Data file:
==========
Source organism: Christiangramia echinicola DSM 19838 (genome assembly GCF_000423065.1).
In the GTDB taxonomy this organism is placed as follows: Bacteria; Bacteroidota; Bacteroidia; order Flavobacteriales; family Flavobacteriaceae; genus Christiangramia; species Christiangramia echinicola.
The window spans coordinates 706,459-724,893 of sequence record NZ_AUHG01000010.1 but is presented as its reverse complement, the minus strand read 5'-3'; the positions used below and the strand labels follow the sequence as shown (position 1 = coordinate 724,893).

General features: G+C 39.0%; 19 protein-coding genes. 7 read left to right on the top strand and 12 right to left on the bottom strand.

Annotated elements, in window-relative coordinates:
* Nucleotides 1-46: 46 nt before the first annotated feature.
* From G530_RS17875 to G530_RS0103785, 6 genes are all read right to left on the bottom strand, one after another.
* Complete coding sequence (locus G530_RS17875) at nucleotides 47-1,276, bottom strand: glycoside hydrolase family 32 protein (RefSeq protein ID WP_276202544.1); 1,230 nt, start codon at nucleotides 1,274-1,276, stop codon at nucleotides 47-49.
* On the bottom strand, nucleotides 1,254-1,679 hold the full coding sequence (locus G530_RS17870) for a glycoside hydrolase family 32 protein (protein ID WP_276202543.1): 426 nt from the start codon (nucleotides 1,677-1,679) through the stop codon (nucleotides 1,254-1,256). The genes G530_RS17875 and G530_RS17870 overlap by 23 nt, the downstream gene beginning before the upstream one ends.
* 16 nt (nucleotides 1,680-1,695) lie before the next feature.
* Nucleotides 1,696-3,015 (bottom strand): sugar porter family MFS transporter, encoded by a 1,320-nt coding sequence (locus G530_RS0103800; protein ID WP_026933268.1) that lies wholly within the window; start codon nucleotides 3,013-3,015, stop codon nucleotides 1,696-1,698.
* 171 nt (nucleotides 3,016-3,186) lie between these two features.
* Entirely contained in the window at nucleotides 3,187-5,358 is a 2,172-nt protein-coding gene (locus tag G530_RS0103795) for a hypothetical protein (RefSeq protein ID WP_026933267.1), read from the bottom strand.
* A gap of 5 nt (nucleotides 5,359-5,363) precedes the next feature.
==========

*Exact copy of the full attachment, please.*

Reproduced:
Source organism: Christiangramia echinicola DSM 19838 (genome assembly GCF_000423065.1).
In the GTDB taxonomy this organism is placed as follows: Bacteria; Bacteroidota; Bacteroidia; order Flavobacteriales; family Flavobacteriaceae; genus Christiangramia; species Christiangramia echinicola.
The window spans coordinates 706,459-724,893 of sequence record NZ_AUHG01000010.1 but is presented as its reverse complement, the minus strand read 5'-3'; the positions used below and the strand labels follow the sequence as shown (position 1 = coordinate 724,893).

General features: G+C 39.0%; 19 protein-coding genes. 7 read left to right on the top strand and 12 right to left on the bottom strand.

Annotated elements, in window-relative coordinates:
* Nucleotides 1-46: 46 nt before the first annotated feature.
* From G530_RS17875 to G530_RS0103785, 6 genes are all read right to left on the bottom strand, one after another.
* Complete coding sequence (locus G530_RS17875) at nucleotides 47-1,276, bottom strand: glycoside hydrolase family 32 protein (RefSeq protein ID WP_276202544.1); 1,230 nt, start codon at nucleotides 1,274-1,276, stop codon at nucleotides 47-49.
* On the bottom strand, nucleotides 1,254-1,679 hold the full coding sequence (locus G530_RS17870) for a glycoside hydrolase family 32 protein (protein ID WP_276202543.1): 426 nt from the start codon (nucleotides 1,677-1,679) through the stop codon (nucleotides 1,254-1,256). The genes G530_RS17875 and G530_RS17870 overlap by 23 nt, the downstream gene beginning before the upstream one ends.
* 16 nt (nucleotides 1,680-1,695) lie before the next feature.
* Nucleotides 1,696-3,015 (bottom strand): sugar porter family MFS transporter, encoded by a 1,320-nt coding sequence (locus G530_RS0103800; protein ID WP_026933268.1) that lies wholly within the window; start codon nucleotides 3,013-3,015, stop codon nucleotides 1,696-1,698.
* 171 nt (nucleotides 3,016-3,186) lie between these two features.
* Entirely contained in the window at nucleotides 3,187-5,358 is a 2,172-nt protein-coding gene (locus tag G530_RS0103795) for a hypothetical protein (RefSeq protein ID WP_026933267.1), read from the bottom strand.
* A gap of 5 nt (nucleotides 5,359-5,363) precedes the next feature.